If we transform the relations between human beings in a matter of speaking acts, then we should reconsider the moral values of closeness and distance.
‘They discuss you’ and ‘you discuss them’ are obviously different from ‘they love / hate you’ and ‘you love / hate them’. The first two statements describe an intermediate area, where the use of epistemic relations implied by language functions in an ethical sense.
Therefore, discussing others fails to become an act of knowledge. The way of treating others through language could err if we are convinced that we do know them. We are not able to reach truths about them, as well as they cannot tell about us, since the truth is not directed to anybody.
Moreover, if we construe the act of speaking about others in a favorable way as a moral attitude, we are also committing an error of distinguishing the same intermediate area.
The correct understanding would be to ignore any epistemic or moral value in the practice of speaking about others and of being discussed by others. The existence of intentions in the back of our words confesses about the neuter character of language in this context.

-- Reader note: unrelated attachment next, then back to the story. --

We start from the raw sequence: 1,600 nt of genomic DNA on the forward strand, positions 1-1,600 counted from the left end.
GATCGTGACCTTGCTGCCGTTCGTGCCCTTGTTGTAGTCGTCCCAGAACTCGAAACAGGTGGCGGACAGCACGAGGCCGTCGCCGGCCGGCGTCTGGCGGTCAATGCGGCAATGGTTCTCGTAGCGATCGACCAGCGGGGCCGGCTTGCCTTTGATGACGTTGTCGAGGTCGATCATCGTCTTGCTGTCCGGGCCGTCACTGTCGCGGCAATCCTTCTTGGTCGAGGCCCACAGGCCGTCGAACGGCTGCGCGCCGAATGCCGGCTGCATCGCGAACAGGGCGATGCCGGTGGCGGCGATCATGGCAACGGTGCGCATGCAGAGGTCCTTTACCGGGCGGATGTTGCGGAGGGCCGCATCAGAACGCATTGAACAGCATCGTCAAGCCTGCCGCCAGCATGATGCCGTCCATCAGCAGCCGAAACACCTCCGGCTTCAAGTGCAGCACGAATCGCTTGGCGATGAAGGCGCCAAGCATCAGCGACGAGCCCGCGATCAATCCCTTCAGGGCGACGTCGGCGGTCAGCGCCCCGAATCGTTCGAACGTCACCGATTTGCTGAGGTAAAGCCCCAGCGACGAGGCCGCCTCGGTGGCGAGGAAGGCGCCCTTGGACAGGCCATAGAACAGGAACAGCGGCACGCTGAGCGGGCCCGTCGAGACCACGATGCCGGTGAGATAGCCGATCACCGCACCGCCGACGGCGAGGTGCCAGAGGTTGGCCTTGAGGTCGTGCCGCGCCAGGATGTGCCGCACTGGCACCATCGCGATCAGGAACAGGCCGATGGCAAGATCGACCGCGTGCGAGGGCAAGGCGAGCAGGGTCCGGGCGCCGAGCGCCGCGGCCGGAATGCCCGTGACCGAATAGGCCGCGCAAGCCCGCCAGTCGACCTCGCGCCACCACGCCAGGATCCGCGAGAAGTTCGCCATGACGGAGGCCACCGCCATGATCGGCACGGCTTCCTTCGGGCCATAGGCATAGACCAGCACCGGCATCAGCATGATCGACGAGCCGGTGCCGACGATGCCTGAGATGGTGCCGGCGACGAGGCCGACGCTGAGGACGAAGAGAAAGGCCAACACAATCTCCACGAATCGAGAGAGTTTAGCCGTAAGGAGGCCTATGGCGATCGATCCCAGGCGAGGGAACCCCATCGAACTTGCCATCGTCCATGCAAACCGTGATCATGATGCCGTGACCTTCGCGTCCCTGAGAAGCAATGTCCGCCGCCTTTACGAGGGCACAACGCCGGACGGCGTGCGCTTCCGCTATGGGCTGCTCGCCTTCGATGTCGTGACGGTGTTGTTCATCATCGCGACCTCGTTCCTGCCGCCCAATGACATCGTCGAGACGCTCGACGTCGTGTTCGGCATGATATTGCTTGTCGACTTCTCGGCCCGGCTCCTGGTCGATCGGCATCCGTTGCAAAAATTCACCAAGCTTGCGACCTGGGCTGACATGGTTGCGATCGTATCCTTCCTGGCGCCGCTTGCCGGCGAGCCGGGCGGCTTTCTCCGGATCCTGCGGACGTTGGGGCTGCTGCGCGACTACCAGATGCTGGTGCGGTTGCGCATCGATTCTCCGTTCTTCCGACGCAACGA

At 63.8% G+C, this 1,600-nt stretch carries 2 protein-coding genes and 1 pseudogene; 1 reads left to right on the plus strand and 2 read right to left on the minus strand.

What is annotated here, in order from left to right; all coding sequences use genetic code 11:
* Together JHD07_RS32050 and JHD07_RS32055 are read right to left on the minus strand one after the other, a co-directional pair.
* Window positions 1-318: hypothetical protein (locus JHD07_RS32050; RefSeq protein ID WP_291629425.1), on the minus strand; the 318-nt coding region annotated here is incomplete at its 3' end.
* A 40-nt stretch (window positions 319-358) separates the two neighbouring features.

This practice should be circumscribed in an area of indifference. Indifference comes to be the original state from which we can deduce our attitude to others. It should be a sort of tabula rasa.
The moral attitudes would have to start from this state of indifference, better approached if we keep silence about others and do not hear them discussing us.
However, if we take into account the due indifference, we will be far from being free from indifference in the future pure ethical contexts.